New York City Museum School

Phone: (212) 675-6206
Website: Click here
Admissions: District 2 priority
Wheelchair accessible
Neighborhood: Chelsea/ Greenwich Village
District: 2
Grade range: 09 thru 12

What's special:

Chance to study at city's greatest museums.

The downside:

Some friction between between staff and administration

The InsideStats


Our review

The New York City Museum School is an orderly high school where students visit museums, parks and other cultural venues to enhance their studies. Museum-based study units, called Modules, center on projects and culminate in student presentations. "What I really, really adore about this school is Module," said 10th grader Sharon. It is "so much fun to teach," echoed Spanish teacher Amanda Fletcher.

The school has a traditional feel but there is a variety of teaching styles. On our visit, the Japanese teacher passed around bills and coins, fielding questions about the cost of French fries and electricity in Japan. A 9th grade English teacher posed a question about relationships based on the novel A Raisin in the Sun, then directed students to "Come up with two points with a partner." Other teens sat quietly in rows, heads bent, taking notes on lined paper in binders with colored tabs. Tenth grade Earth Science students broke into groups to depict the earth's layers in clay.

During Wednesday Modules, students study their topic in the morning and go out in the afternoon, usually by subway, to South Street Seaport Museum, Japan Society, or the Brooklyn Museum, among other venues. In Geometric Structures in Our World, 10th graders visit churches and the Brooklyn Bridge and design and build a model bridge of their own. In 9th grade, students visit a health club and take a 3-mile exercise walk in Central Park in the Health Module. They meet with professionals at a health clinic and go to Whole Foods. Tenth grade Geology students sketch and write in field journals in Inwood, Central, and Prospect Parks.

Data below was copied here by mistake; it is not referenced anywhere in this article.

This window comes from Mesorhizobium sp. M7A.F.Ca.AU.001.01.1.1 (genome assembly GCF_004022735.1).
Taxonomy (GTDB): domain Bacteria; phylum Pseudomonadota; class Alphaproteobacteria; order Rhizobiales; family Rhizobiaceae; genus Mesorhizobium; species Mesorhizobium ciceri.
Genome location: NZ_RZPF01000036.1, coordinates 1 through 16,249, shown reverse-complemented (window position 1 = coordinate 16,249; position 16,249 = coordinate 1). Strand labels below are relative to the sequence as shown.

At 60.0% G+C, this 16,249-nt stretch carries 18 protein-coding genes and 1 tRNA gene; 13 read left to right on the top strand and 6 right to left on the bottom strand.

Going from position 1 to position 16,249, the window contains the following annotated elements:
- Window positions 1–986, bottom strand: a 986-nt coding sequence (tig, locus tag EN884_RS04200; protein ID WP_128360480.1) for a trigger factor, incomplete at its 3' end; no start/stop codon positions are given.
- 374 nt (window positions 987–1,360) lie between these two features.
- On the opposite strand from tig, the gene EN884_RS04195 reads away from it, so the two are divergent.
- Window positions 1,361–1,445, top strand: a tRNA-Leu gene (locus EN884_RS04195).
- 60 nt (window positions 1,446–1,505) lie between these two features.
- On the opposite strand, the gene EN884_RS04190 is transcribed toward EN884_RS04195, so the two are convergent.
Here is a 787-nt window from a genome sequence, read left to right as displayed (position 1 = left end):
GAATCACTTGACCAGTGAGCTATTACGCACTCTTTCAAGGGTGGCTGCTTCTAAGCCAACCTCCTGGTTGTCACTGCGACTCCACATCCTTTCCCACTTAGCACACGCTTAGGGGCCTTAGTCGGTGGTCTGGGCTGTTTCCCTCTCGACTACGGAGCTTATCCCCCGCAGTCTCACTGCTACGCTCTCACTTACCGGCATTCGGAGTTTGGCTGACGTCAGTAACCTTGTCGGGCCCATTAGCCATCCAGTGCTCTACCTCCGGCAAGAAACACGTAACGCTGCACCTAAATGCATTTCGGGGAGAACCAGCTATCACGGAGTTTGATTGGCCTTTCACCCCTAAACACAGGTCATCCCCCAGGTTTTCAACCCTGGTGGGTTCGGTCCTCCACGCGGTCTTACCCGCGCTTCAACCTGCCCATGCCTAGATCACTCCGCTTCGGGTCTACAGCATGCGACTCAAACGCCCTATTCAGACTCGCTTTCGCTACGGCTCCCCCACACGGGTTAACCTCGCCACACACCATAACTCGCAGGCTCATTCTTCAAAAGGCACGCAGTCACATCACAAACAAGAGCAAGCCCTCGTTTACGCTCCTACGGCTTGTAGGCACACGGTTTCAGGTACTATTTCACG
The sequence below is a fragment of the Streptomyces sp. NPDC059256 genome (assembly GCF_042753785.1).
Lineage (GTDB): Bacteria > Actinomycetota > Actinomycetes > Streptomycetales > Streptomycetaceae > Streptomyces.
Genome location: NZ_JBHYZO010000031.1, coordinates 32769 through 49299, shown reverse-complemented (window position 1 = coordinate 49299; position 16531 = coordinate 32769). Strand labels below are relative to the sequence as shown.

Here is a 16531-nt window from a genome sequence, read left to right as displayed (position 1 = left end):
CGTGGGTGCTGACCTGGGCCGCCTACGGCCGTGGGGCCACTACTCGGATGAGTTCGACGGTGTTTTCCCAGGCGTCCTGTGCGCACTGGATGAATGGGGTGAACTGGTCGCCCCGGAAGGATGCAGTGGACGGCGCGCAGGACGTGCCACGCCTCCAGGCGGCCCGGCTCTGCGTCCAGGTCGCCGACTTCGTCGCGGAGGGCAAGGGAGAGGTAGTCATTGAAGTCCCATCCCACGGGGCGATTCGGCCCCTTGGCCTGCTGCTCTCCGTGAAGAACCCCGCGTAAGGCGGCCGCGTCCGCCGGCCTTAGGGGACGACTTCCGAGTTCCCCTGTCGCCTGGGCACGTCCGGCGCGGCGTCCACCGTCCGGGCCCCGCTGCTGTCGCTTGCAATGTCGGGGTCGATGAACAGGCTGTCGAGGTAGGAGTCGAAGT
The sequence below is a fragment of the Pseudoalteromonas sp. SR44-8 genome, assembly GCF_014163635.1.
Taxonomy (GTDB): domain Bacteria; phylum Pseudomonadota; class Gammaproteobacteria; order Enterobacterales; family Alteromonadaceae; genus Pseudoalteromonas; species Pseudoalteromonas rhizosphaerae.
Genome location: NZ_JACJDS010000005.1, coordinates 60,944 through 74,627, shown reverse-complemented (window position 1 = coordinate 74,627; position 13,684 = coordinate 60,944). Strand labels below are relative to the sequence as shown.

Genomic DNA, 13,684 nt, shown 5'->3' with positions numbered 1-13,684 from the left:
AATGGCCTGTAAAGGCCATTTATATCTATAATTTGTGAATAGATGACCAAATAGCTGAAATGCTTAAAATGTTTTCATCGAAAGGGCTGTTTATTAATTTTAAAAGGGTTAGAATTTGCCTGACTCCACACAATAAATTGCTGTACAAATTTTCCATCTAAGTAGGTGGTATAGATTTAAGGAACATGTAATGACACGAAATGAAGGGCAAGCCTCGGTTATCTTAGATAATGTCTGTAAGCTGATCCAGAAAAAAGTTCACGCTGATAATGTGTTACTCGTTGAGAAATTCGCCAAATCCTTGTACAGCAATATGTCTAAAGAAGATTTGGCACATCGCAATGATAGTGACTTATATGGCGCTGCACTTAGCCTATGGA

Principal Darlene Miller is a stickler for order and details--such as telling students what kind of 3-ring binders are best. Some teachers complain that she can be tactless and overbearing; only 18 percent of teachers responding to the Learning Environment Survey agreed that school leaders invite them to play a meaningful role in making decisions. Miller said she's had to make some "unpopular decisions" for the benefit of student learning. However, the tension doesn't seem to affect staff dedication: in 2011 they voted to participate in extra weekly professional development. And the school has received an "A" on five progress reports in a row.

Museum shares the cafeteria, gym and auditorium with NYC Lab School for Collaborative Studies and NYC Lab Middle School. Museum and Lab field joint sports teams in basketball, baseball, golf, track, soccer and tennis.

Clubs include newspaper, yearbook, student government, drama and Harvard Model Congress. Some students started a music club and depending on the year there may be photography or other offerings. The school's top priority is on getting kids ready for college. "We expect that students are going to shoot for the Advanced Regent's diploma with honors," said Miller. Colby, Wheaton, Kenyon, and SUNY Purchase are among recent college acceptances.

Special education: The school offers classes with two teachers, one of whom is certified in special education, and a mix of students in both general and special education.

Admissions: Preference to District 2 students and to those who have at least an 80 average and who score Level 3 or Level 4 on standardized tests. Tours are held on Thursdays in October and November. In recent years, the school has admitted students from out-of-district. (Lydie Raschka, October 2011)

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